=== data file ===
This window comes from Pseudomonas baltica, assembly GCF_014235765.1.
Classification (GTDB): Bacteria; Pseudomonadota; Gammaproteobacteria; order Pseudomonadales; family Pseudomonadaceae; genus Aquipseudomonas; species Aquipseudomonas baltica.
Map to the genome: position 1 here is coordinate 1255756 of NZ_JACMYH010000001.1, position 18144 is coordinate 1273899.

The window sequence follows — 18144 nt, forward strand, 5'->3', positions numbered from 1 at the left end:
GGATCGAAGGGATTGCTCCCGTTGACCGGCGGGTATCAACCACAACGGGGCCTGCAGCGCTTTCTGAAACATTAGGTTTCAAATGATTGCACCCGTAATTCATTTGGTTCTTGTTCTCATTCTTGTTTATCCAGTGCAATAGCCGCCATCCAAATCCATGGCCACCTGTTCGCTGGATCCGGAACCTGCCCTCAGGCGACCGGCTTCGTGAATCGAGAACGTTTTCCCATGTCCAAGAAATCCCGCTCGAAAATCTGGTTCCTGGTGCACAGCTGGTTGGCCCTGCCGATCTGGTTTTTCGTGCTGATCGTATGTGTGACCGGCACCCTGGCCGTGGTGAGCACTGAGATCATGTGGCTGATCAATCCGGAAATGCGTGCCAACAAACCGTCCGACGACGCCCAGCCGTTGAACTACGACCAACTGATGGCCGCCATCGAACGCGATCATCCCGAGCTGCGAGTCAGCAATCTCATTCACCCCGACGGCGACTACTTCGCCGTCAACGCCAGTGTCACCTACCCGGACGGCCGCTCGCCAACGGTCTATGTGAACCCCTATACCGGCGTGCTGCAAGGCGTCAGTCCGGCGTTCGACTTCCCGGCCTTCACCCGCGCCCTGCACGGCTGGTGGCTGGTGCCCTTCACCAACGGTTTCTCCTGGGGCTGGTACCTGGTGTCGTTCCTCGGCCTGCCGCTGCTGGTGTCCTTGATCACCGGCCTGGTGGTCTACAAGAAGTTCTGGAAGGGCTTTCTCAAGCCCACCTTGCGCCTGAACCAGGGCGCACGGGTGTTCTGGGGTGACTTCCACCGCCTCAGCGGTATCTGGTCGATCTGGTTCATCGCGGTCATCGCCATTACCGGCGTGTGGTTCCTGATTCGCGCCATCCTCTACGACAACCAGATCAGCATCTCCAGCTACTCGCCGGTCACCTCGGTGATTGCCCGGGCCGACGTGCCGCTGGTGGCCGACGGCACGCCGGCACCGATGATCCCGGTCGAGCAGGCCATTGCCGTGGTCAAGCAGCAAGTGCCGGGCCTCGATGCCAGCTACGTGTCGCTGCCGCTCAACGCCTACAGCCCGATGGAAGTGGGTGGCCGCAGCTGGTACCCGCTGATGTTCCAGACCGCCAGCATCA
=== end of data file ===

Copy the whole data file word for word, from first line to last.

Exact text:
This window comes from Pseudomonas baltica, assembly GCF_014235765.1.
Classification (GTDB): Bacteria; Pseudomonadota; Gammaproteobacteria; order Pseudomonadales; family Pseudomonadaceae; genus Aquipseudomonas; species Aquipseudomonas baltica.
Map to the genome: position 1 here is coordinate 1255756 of NZ_JACMYH010000001.1, position 18144 is coordinate 1273899.

The window sequence follows — 18144 nt, forward strand, 5'->3', positions numbered from 1 at the left end:
GGATCGAAGGGATTGCTCCCGTTGACCGGCGGGTATCAACCACAACGGGGCCTGCAGCGCTTTCTGAAACATTAGGTTTCAAATGATTGCACCCGTAATTCATTTGGTTCTTGTTCTCATTCTTGTTTATCCAGTGCAATAGCCGCCATCCAAATCCATGGCCACCTGTTCGCTGGATCCGGAACCTGCCCTCAGGCGACCGGCTTCGTGAATCGAGAACGTTTTCCCATGTCCAAGAAATCCCGCTCGAAAATCTGGTTCCTGGTGCACAGCTGGTTGGCCCTGCCGATCTGGTTTTTCGTGCTGATCGTATGTGTGACCGGCACCCTGGCCGTGGTGAGCACTGAGATCATGTGGCTGATCAATCCGGAAATGCGTGCCAACAAACCGTCCGACGACGCCCAGCCGTTGAACTACGACCAACTGATGGCCGCCATCGAACGCGATCATCCCGAGCTGCGAGTCAGCAATCTCATTCACCCCGACGGCGACTACTTCGCCGTCAACGCCAGTGTCACCTACCCGGACGGCCGCTCGCCAACGGTCTATGTGAACCCCTATACCGGCGTGCTGCAAGGCGTCAGTCCGGCGTTCGACTTCCCGGCCTTCACCCGCGCCCTGCACGGCTGGTGGCTGGTGCCCTTCACCAACGGTTTCTCCTGGGGCTGGTACCTGGTGTCGTTCCTCGGCCTGCCGCTGCTGGTGTCCTTGATCACCGGCCTGGTGGTCTACAAGAAGTTCTGGAAGGGCTTTCTCAAGCCCACCTTGCGCCTGAACCAGGGCGCACGGGTGTTCTGGGGTGACTTCCACCGCCTCAGCGGTATCTGGTCGATCTGGTTCATCGCGGTCATCGCCATTACCGGCGTGTGGTTCCTGATTCGCGCCATCCTCTACGACAACCAGATCAGCATCTCCAGCTACTCGCCGGTCACCTCGGTGATTGCCCGGGCCGACGTGCCGCTGGTGGCCGACGGCACGCCGGCACCGATGATCCCGGTCGAGCAGGCCATTGCCGTGGTCAAGCAGCAAGTGCCGGGCCTCGATGCCAGCTACGTGTCGCTGCCGCTCAACGCCTACAGCCCGATGGAAGTGGGTGGCCGCAGCTGGTACCCGCTGATGTTCCAGACCGCCAGCATCA